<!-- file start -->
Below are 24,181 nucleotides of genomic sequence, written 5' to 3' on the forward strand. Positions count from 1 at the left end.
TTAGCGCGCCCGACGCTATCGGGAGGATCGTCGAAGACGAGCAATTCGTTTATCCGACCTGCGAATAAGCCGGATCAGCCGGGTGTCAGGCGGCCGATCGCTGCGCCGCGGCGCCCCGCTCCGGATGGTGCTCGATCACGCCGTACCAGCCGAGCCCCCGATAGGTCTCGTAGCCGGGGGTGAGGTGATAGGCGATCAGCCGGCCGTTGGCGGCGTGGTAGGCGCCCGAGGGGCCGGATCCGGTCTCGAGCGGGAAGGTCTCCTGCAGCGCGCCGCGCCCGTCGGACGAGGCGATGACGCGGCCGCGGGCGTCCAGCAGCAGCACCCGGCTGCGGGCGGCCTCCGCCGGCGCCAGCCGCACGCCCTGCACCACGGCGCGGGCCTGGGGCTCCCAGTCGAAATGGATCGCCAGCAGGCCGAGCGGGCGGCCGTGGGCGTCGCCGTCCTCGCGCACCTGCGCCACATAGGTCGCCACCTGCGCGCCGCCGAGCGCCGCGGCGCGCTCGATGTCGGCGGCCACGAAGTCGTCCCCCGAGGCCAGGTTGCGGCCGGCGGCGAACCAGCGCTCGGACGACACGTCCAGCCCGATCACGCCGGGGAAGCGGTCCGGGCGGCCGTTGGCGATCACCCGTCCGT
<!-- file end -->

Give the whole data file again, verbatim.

Below are 24,181 nucleotides of genomic sequence, written 5' to 3' on the forward strand. Positions count from 1 at the left end.
TTAGCGCGCCCGACGCTATCGGGAGGATCGTCGAAGACGAGCAATTCGTTTATCCGACCTGCGAATAAGCCGGATCAGCCGGGTGTCAGGCGGCCGATCGCTGCGCCGCGGCGCCCCGCTCCGGATGGTGCTCGATCACGCCGTACCAGCCGAGCCCCCGATAGGTCTCGTAGCCGGGGGTGAGGTGATAGGCGATCAGCCGGCCGTTGGCGGCGTGGTAGGCGCCCGAGGGGCCGGATCCGGTCTCGAGCGGGAAGGTCTCCTGCAGCGCGCCGCGCCCGTCGGACGAGGCGATGACGCGGCCGCGGGCGTCCAGCAGCAGCACCCGGCTGCGGGCGGCCTCCGCCGGCGCCAGCCGCACGCCCTGCACCACGGCGCGGGCCTGGGGCTCCCAGTCGAAATGGATCGCCAGCAGGCCGAGCGGGCGGCCGTGGGCGTCGCCGTCCTCGCGCACCTGCGCCACATAGGTCGCCACCTGCGCGCCGCCGAGCGCCGCGGCGCGCTCGATGTCGGCGGCCACGAAGTCGTCCCCCGAGGCCAGGTTGCGGCCGGCGGCGAACCAGCGCTCGGACGACACGTCCAGCCCGATCACGCCGGGGAAGCGGTCCGGGCGGCCGTTGGCGATCACCCGTCCGT